Now that we’ve relived the history, let’s take a stroll through the numbers. Things have turned out far better than expected because the massive government intervention calmed the markets, and Uncle Sam had to make good on only a tiny fraction of the obligations that taxpayers guaranteed. Uncle Sam bought assets at what turned out to be near-bottom prices during the market panic; the value of Sam’s holdings has since soared. The more than $14 trillion of government investments, securities purchases, and loan guarantees — of which TARP never amounted to more than $411 billion (although it was authorized to spend up to $700 billion) — stabilized the whole financial system.

So how has this worked out for U.S. taxpayers?

The costs

l The biggest expense by far comes from the rescue of mortgage finance giants Fannie Mae and Freddie Mac. Or, actually, the rescue of their debtholders — stockholders have been essentially wiped out.

The $130 billion cost is the money the government has put into Fannie and Freddie ($154 billion) to cover their losses, less the dividends ($24 billion) Fannie and Freddie have paid on the government’s preferred stock. The Treasury and the nonpartisan Congressional Budget Office both expect that $130 billion figure to shrink; Fannie and Freddie have been adding profitable business since 2008, which should begin to outweigh their losses from the housing bubble. But we’re being conservative and counting the full $130 billion.

l Then there’s a $35 billion tax expense, which no one else has included in bailout calculations. It’s our analysis (with assistance from tax guru Bob Willens) of the taxpayer cost of special IRS rulings that allowed TARP recipients AIG, Citigroup, General Motors and Ally Financial (formerly GMAC) to use their tax losses in full, rather than being subject to “change in control” rules designed to stop companies from being taken over for their tax losses. GM got both an IRS ruling and a provision in the 2008 economic stimulus legislation to preserve its losses despite having gone bankrupt.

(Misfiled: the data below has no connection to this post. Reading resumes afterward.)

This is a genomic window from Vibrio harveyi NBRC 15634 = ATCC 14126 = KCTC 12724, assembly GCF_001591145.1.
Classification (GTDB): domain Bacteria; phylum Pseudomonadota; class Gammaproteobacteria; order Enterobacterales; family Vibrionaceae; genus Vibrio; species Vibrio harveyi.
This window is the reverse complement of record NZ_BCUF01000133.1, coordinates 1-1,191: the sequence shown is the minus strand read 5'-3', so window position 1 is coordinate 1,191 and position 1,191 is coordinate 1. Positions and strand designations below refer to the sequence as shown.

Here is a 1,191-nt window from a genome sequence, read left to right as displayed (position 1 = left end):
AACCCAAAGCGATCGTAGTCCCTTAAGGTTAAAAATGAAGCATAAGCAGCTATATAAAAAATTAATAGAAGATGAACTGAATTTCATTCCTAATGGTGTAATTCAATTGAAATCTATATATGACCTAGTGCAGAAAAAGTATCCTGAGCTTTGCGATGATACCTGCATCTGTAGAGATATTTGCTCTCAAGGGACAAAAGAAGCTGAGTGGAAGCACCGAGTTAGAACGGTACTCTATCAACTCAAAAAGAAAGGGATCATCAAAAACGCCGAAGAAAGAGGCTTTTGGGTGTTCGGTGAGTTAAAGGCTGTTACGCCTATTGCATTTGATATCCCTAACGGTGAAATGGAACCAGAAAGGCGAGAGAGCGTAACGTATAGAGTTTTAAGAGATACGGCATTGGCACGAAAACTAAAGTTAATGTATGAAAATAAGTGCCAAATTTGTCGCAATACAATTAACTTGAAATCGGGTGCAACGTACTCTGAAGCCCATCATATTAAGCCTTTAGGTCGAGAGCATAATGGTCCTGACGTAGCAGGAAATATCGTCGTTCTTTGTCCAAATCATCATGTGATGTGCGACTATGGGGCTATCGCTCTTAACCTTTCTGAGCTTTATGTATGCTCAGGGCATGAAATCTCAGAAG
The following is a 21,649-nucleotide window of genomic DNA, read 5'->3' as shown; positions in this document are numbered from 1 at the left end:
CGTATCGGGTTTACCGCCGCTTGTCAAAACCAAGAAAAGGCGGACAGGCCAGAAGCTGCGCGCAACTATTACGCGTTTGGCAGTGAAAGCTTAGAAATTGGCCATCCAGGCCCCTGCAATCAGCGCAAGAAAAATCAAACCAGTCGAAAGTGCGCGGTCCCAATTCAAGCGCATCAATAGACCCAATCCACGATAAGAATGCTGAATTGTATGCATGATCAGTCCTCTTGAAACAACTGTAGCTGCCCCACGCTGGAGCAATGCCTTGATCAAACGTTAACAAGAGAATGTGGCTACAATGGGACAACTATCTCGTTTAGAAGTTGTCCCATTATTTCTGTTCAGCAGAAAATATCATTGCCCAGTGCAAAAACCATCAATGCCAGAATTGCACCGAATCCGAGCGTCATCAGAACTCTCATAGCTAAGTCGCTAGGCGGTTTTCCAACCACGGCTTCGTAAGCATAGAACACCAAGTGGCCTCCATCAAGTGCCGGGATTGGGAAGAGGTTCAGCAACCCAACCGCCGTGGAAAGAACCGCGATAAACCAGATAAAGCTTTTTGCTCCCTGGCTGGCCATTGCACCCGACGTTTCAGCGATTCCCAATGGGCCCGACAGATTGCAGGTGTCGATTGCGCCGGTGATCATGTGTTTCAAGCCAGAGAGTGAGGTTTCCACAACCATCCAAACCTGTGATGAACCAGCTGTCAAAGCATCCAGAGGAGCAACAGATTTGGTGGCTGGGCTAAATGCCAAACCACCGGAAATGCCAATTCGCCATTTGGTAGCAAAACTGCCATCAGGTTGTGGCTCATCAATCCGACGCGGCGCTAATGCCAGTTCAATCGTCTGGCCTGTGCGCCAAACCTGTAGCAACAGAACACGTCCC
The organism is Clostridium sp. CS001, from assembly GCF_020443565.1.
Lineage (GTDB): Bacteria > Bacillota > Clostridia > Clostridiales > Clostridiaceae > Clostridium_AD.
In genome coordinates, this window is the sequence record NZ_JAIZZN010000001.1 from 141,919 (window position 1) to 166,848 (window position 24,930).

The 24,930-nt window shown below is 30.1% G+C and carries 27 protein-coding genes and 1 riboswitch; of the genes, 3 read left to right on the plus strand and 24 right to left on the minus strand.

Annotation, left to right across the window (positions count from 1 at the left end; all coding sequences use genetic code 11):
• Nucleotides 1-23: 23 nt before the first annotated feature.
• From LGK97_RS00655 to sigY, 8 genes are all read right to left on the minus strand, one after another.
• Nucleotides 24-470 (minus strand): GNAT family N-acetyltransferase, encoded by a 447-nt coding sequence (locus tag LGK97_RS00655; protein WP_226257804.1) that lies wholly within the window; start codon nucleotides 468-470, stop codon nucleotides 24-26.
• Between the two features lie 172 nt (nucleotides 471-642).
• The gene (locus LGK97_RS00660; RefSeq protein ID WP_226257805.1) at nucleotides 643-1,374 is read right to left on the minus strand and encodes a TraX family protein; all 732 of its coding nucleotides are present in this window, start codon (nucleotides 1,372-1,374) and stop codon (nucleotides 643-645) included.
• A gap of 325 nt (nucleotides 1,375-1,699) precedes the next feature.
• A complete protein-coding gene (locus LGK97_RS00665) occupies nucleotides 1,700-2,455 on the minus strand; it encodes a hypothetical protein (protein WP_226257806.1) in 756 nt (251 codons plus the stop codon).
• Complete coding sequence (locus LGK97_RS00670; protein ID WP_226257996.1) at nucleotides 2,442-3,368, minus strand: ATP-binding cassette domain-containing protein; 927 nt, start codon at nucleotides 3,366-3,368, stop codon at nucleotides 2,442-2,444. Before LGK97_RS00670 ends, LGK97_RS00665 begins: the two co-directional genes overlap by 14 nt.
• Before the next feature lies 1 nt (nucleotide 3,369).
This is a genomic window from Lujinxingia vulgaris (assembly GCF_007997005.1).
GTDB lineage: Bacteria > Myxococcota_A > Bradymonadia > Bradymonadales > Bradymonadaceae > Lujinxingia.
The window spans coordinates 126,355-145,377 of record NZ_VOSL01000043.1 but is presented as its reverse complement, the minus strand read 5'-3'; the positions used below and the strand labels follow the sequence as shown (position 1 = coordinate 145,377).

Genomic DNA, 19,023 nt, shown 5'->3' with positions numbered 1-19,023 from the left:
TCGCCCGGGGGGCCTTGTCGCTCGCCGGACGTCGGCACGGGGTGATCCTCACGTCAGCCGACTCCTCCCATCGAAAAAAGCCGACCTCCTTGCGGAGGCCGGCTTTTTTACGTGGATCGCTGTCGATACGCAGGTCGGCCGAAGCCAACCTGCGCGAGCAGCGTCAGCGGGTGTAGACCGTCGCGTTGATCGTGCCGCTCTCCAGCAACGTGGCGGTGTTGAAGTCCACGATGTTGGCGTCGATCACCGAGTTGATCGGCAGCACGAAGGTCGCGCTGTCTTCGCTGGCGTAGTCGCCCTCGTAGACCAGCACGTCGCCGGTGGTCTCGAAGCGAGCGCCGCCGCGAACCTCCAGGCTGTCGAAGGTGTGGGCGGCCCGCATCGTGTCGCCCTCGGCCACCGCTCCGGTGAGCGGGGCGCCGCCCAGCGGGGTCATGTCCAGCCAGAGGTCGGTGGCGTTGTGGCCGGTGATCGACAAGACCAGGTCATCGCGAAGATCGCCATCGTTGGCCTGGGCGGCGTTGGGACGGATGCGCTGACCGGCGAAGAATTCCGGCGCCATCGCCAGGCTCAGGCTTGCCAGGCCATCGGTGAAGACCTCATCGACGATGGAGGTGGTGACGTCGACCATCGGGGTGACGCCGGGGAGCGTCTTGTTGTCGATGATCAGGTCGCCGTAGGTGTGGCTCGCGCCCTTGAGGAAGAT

We estimate that without special treatment, the companies could have used only about $4 billion of their $43 billion of “deferred tax assets” to offset federal income taxes. Now they can use them all. We’re estimating the taxpayer cost at $35 billion rather than the full $39 billion because it’s not clear when — or whether — the companies will earn enough to use all the losses. (The tax breaks have presumably increased the prices of the shares in those companies that the government owns or has sold because they have made the companies more valuable to investors. That means the higher share prices have decreased the cost of the bailout, though it’s impossible to quantify by how much.)

l We’re counting the cost of TARP as $19 billion, based on the most recent update by the Congressional Budget Office. That includes $13 billion spent to help homeowners restructure their mortgages, plus projected losses on AIG, GM and Chrysler, offset by gains in some of TARP’s other holdings, primarily in banks. The $19 billion estimate is a big improvement from the CBO’s first estimate, $189 billion, in January 2009. That’s because TARP’s investments have fared better than expected, and its total outlays have been shrinking rapidly. They’re down to $104 billion, according to the Treasury, from their aforementioned high of $411 billion.

On the plus side

The biggest and most surprising numbers are the bailout-related profits that the Federal Reserve has turned over to the Treasury — and that we expect it to turn over this year and next.

We’re counting these payments as an offset to the bailout’s cost because they stem from the Fed’s bailout activities. The Fed’s increased profits come primarily from income on the $1.25 trillion of mortgage-backed securities it bought in 2008-09 to stabilize credit markets (Quantitative Easing 1), and the $600 billion of Treasury securities it bought in 2010-11 (QE2) to hold down interest rates and raise asset values. Even though QE2 is usually considered “economic stimulus,” we’re treating it as part of the bailout because rising asset values have helped stabilize the financial system.